Who do I see when my "back goes out"?
Should I see a physiotherapist, chiropractor, osteopath, myotherapist or a masseur?
Well here is my perspective as a physiotherapist.
Physiotherapists are university trained professionals with a minimum of four years undergraduate training. Their focus is on the musculo-skeletal system and they work closely with local general practitioners to provide a health service. Most physiotherapists in private practice go on to post graduate training and specialize in the management of spinal pain and sports injuries.
The physiotherapy philosophy in the management of back and neck pain is to settle initially the acute severe, symptoms and then to address the long term management so as to prevent further episodes of pain.
In the acute phase we use massage, mobilisation, manipulation, exercise and bracing to help settle the symptoms. Importantly we give advice to ensure that the condition does not get worse. When the symptoms have settled we prescribe a long term self management program which includes core strengthening exercise, posture and lifting advice. In short we aim to settle the symptoms as quickly as possible and then encourage self management.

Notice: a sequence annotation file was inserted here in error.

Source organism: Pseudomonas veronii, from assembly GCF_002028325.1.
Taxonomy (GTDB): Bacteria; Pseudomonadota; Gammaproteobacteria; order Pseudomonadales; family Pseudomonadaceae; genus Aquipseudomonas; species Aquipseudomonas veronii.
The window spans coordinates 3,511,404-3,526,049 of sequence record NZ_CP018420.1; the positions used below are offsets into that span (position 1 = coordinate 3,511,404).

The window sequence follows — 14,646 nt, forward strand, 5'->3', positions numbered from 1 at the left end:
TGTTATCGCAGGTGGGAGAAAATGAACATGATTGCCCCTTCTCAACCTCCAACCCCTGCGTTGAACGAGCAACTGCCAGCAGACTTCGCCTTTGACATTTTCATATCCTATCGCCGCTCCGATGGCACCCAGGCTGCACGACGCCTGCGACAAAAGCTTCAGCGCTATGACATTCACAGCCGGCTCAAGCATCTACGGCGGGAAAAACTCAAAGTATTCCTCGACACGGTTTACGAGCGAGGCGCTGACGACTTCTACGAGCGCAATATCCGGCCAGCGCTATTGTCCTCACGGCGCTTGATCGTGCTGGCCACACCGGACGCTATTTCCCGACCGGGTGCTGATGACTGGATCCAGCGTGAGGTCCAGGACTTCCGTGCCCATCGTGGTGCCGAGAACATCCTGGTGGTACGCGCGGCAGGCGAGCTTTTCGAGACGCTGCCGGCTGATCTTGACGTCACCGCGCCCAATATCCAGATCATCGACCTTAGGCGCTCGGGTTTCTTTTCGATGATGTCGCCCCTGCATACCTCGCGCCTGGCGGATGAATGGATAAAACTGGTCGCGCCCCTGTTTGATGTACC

Dependence on the therapist is discouraged. There is no evidence that supports long term or maintenance treatment of your spine by a therapist. Often I see patients who have been attending an alternative therapist on a weekly basis for months and sometime years. This type of therapist dependence should be discouraged as it is of little benefit. Treatment should be goal orientated. Ensure that you discuss your progress and treatment plan with your therapist and if you are not getting results question why.
Remember long term treatment is expensive, does not improve your ability to look after your own back and is of little benefit.